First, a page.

Then there are two cases where something either might have happened or did happen.
The District 38 – Chefornak is similar to the Newtok irregularity; however, Bahnke didn’t state a specific reason for the anomaly as she did in D-40 case. As such, we don’t know at this point if there is a satisfying explanation. What we do know is this same type of error happened two years ago under the Parnell administration. Strangely, neither Stoltze nor any of his colleagues expressed any concern over the issue at that time.
District 40 – Shungnak is the only identified instance in which it is clear voters voted inappropriately. According to statements by DOE officials, voters at this precinct were given both Republican and ADL ballots and allowed to vote on both, rather than one or the other. As Lt. Gov. Mallott pointed out, however, no race was on both ballots, so no one voted twice for the same person, they just got to vote in more races than they should have been allowed.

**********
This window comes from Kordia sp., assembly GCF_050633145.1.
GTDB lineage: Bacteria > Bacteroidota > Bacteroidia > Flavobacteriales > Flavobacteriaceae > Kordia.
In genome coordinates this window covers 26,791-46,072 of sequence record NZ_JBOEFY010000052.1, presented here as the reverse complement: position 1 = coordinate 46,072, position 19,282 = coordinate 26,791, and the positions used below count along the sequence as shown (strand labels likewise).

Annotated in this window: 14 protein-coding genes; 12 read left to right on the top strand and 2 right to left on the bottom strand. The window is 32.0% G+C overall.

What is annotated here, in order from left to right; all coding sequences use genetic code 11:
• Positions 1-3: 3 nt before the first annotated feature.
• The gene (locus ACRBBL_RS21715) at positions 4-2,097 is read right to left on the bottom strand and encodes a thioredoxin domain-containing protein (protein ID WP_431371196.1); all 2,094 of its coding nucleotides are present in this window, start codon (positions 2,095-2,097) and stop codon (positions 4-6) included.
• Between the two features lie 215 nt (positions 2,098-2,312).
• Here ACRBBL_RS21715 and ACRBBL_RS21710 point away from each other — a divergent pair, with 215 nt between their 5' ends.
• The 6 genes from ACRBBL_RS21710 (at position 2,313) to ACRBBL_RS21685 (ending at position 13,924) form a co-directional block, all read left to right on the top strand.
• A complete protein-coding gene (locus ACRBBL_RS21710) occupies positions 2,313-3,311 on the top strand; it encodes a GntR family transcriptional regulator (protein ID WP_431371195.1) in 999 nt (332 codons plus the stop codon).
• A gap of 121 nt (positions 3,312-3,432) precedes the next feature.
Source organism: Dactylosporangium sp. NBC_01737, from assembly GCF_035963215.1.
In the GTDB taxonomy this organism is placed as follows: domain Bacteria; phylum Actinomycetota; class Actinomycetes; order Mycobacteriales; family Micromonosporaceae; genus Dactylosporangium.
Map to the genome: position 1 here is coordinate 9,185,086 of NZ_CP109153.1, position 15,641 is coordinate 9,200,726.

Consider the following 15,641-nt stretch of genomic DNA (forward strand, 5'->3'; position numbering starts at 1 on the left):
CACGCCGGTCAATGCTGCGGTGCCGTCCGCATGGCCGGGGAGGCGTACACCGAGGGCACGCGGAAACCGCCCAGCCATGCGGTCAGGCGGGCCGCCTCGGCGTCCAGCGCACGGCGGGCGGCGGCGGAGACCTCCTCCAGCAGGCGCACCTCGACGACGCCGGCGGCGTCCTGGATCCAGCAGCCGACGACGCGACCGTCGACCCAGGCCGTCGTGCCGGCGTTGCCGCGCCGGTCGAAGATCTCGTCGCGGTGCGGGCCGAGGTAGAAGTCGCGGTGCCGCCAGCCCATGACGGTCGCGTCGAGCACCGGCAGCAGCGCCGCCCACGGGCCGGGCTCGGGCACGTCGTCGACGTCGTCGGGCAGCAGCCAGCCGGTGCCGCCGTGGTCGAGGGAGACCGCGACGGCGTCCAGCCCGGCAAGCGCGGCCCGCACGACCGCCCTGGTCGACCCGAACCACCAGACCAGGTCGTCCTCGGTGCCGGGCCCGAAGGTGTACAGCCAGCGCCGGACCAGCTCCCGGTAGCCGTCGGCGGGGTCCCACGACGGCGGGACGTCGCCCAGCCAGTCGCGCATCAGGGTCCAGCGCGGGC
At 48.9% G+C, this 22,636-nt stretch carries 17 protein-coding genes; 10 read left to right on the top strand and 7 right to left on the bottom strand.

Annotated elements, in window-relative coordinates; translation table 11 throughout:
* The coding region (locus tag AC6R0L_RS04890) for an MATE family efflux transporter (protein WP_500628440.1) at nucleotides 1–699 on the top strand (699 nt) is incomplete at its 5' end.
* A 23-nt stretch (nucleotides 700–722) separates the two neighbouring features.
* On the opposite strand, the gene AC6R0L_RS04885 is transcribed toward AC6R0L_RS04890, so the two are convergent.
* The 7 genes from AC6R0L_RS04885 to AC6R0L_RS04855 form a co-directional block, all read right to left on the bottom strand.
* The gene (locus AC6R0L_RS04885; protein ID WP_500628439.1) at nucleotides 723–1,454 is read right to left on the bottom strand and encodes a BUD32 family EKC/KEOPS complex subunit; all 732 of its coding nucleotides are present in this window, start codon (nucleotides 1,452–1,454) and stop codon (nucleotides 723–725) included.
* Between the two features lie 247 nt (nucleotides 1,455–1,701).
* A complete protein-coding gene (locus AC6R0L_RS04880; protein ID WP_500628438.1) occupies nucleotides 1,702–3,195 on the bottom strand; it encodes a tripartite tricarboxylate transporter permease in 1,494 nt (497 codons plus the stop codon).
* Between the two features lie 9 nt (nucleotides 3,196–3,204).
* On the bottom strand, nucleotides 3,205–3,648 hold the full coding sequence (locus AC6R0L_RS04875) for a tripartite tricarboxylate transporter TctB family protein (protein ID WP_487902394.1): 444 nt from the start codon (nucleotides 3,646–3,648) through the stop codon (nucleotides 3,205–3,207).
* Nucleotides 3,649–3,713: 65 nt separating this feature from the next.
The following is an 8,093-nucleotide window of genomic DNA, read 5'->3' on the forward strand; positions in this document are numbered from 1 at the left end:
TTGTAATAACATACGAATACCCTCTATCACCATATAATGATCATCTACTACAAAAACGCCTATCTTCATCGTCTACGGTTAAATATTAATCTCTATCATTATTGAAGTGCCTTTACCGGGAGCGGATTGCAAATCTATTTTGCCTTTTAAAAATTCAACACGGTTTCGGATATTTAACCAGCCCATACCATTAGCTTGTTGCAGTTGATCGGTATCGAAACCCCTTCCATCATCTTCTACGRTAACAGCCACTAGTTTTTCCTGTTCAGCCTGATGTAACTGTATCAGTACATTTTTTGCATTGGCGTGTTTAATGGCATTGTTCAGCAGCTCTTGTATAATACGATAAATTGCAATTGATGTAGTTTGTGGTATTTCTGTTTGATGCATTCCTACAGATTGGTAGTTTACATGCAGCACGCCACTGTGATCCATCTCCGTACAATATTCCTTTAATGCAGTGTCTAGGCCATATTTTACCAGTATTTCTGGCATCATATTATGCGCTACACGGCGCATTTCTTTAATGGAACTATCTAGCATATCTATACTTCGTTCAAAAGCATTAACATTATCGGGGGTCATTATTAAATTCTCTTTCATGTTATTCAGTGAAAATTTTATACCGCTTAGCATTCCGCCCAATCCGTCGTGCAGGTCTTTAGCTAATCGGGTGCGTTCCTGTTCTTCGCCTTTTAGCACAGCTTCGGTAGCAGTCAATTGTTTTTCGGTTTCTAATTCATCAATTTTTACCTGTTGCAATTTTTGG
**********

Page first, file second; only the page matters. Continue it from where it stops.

Overall, this is a massively overblown attempt at creating a scandal. There was no evidence or even the credible suggestion of an effort by Bahnke, the Lt. Governor, Governor, or anyone else to sway the election. There was also no evidence that anyone was denied their right to vote, anyone who shouldn’t have voted was allowed to, or that someone voted for the same person more than once. Also, THERE IS NO EVIDENCE ANY OF THESE ISSUES SWAYED ANY RACE.
These are all minor, but fixable problems.
More importantly, playing to the government conspiracy crowd is drowning out a legitimate criticism that this situation should be generating towards the Walker-Mallott administration. It is a boring old good government argument, so brace yourself, there will be no political grandstanding, scapegoating, or base playing to follow.